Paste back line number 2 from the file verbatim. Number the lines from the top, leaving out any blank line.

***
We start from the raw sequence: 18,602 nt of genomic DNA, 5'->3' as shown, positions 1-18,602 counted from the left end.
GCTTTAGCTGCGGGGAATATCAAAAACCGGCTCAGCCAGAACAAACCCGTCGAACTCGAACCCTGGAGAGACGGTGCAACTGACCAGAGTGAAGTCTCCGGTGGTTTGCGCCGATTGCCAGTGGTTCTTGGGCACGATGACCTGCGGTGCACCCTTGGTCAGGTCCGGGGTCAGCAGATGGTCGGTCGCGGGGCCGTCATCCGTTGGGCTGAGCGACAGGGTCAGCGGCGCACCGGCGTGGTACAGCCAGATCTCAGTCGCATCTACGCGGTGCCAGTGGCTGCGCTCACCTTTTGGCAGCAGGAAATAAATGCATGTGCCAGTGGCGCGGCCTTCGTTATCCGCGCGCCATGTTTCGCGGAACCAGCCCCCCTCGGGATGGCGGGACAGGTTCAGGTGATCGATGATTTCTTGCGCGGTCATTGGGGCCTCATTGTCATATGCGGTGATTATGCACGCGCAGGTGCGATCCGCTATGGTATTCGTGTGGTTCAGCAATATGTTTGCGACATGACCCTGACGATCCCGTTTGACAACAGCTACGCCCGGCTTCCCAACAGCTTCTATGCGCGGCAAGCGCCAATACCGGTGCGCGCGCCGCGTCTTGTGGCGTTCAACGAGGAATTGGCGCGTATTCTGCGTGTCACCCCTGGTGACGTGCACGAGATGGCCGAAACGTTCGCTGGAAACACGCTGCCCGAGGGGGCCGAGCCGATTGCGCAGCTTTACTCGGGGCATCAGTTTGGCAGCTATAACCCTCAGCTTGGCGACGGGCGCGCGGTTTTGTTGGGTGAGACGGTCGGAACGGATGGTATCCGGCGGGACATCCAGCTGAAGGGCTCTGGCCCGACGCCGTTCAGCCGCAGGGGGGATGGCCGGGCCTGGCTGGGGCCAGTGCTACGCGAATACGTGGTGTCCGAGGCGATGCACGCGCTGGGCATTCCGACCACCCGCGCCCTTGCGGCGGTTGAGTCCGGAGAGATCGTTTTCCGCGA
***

GCTTTAGCTGCGGGGAATATCAAAAACCGGCTCAGCCAGAACAAACCCGTCGAACTCGAACCCTGGAGAGACGGTGCAACTGACCAGAGTGAAGTCTCCGGTGGTTTGCGCCGATTGCCAGTGGTTCTTGGGCACGATGACCTGCGGTGCACCCTTGGTCAGGTCCGGGGTCAGCAGATGGTCGGTCGCGGGGCCGTCATCCGTTGGGCTGAGCGACAGGGTCAGCGGCGCACCGGCGTGGTACAGCCAGATCTCAGTCGCATCTACGCGGTGCCAGTGGCTGCGCTCACCTTTTGGCAGCAGGAAATAAATGCATGTGCCAGTGGCGCGGCCTTCGTTATCCGCGCGCCATGTTTCGCGGAACCAGCCCCCCTCGGGATGGCGGGACAGGTTCAGGTGATCGATGATTTCTTGCGCGGTCATTGGGGCCTCATTGTCATATGCGGTGATTATGCACGCGCAGGTGCGATCCGCTATGGTATTCGTGTGGTTCAGCAATATGTTTGCGACATGACCCTGACGATCCCGTTTGACAACAGCTACGCCCGGCTTCCCAACAGCTTCTATGCGCGGCAAGCGCCAATACCGGTGCGCGCGCCGCGTCTTGTGGCGTTCAACGAGGAATTGGCGCGTATTCTGCGTGTCACCCCTGGTGACGTGCACGAGATGGCCGAAACGTTCGCTGGAAACACGCTGCCCGAGGGGGCCGAGCCGATTGCGCAGCTTTACTCGGGGCATCAGTTTGGCAGCTATAACCCTCAGCTTGGCGACGGGCGCGCGGTTTTGTTGGGTGAGACGGTCGGAACGGATGGTATCCGGCGGGACATCCAGCTGAAGGGCTCTGGCCCGACGCCGTTCAGCCGCAGGGGGGATGGCCGGGCCTGGCTGGGGCCAGTGCTACGCGAATACGTGGTGTCCGAGGCGATGCACGCGCTGGGCATTCCGACCACCCGCGCCCTTGCGGCGGTTGAGTCCGGAGAGATCGTTTTCCGCGA